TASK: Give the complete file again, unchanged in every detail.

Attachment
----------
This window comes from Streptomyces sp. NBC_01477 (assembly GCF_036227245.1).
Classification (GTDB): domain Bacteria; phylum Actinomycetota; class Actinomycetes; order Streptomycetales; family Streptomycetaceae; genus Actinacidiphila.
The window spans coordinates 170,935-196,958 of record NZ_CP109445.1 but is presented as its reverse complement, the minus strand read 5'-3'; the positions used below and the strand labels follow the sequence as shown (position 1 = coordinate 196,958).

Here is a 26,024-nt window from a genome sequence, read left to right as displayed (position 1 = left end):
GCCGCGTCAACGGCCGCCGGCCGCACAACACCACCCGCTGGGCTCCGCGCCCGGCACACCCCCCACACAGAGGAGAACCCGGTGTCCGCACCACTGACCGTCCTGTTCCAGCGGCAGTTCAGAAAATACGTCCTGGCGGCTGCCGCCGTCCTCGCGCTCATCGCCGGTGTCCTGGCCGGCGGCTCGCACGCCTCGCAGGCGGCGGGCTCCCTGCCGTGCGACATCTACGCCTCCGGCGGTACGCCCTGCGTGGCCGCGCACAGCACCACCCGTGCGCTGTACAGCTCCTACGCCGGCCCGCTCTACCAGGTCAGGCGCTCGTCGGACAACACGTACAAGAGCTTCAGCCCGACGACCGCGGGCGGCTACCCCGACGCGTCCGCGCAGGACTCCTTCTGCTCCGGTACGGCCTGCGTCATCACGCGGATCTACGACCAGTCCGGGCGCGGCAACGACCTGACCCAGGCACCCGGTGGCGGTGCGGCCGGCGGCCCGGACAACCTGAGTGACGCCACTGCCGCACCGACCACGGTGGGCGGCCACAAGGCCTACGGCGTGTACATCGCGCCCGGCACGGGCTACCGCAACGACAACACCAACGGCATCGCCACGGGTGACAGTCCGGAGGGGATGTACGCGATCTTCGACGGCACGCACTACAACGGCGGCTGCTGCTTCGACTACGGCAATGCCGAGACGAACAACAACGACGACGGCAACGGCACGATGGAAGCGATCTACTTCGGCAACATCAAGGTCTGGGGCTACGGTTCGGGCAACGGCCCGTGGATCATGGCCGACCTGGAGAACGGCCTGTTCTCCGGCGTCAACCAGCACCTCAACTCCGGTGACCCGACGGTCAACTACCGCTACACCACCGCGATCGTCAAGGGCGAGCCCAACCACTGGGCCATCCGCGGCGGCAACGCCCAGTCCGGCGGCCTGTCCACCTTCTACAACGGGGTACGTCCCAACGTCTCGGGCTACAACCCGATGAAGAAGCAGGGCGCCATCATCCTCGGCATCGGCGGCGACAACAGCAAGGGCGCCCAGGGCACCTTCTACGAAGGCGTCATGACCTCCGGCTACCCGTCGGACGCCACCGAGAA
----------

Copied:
This window comes from Streptomyces sp. NBC_01477 (assembly GCF_036227245.1).
Classification (GTDB): domain Bacteria; phylum Actinomycetota; class Actinomycetes; order Streptomycetales; family Streptomycetaceae; genus Actinacidiphila.
The window spans coordinates 170,935-196,958 of record NZ_CP109445.1 but is presented as its reverse complement, the minus strand read 5'-3'; the positions used below and the strand labels follow the sequence as shown (position 1 = coordinate 196,958).

Here is a 26,024-nt window from a genome sequence, read left to right as displayed (position 1 = left end):
GCCGCGTCAACGGCCGCCGGCCGCACAACACCACCCGCTGGGCTCCGCGCCCGGCACACCCCCCACACAGAGGAGAACCCGGTGTCCGCACCACTGACCGTCCTGTTCCAGCGGCAGTTCAGAAAATACGTCCTGGCGGCTGCCGCCGTCCTCGCGCTCATCGCCGGTGTCCTGGCCGGCGGCTCGCACGCCTCGCAGGCGGCGGGCTCCCTGCCGTGCGACATCTACGCCTCCGGCGGTACGCCCTGCGTGGCCGCGCACAGCACCACCCGTGCGCTGTACAGCTCCTACGCCGGCCCGCTCTACCAGGTCAGGCGCTCGTCGGACAACACGTACAAGAGCTTCAGCCCGACGACCGCGGGCGGCTACCCCGACGCGTCCGCGCAGGACTCCTTCTGCTCCGGTACGGCCTGCGTCATCACGCGGATCTACGACCAGTCCGGGCGCGGCAACGACCTGACCCAGGCACCCGGTGGCGGTGCGGCCGGCGGCCCGGACAACCTGAGTGACGCCACTGCCGCACCGACCACGGTGGGCGGCCACAAGGCCTACGGCGTGTACATCGCGCCCGGCACGGGCTACCGCAACGACAACACCAACGGCATCGCCACGGGTGACAGTCCGGAGGGGATGTACGCGATCTTCGACGGCACGCACTACAACGGCGGCTGCTGCTTCGACTACGGCAATGCCGAGACGAACAACAACGACGACGGCAACGGCACGATGGAAGCGATCTACTTCGGCAACATCAAGGTCTGGGGCTACGGTTCGGGCAACGGCCCGTGGATCATGGCCGACCTGGAGAACGGCCTGTTCTCCGGCGTCAACCAGCACCTCAACTCCGGTGACCCGACGGTCAACTACCGCTACACCACCGCGATCGTCAAGGGCGAGCCCAACCACTGGGCCATCCGCGGCGGCAACGCCCAGTCCGGCGGCCTGTCCACCTTCTACAACGGGGTACGTCCCAACGTCTCGGGCTACAACCCGATGAAGAAGCAGGGCGCCATCATCCTCGGCATCGGCGGCGACAACAGCAAGGGCGCCCAGGGCACCTTCTACGAAGGCGTCATGACCTCCGGCTACCCGTCGGACGCCACCGAGAA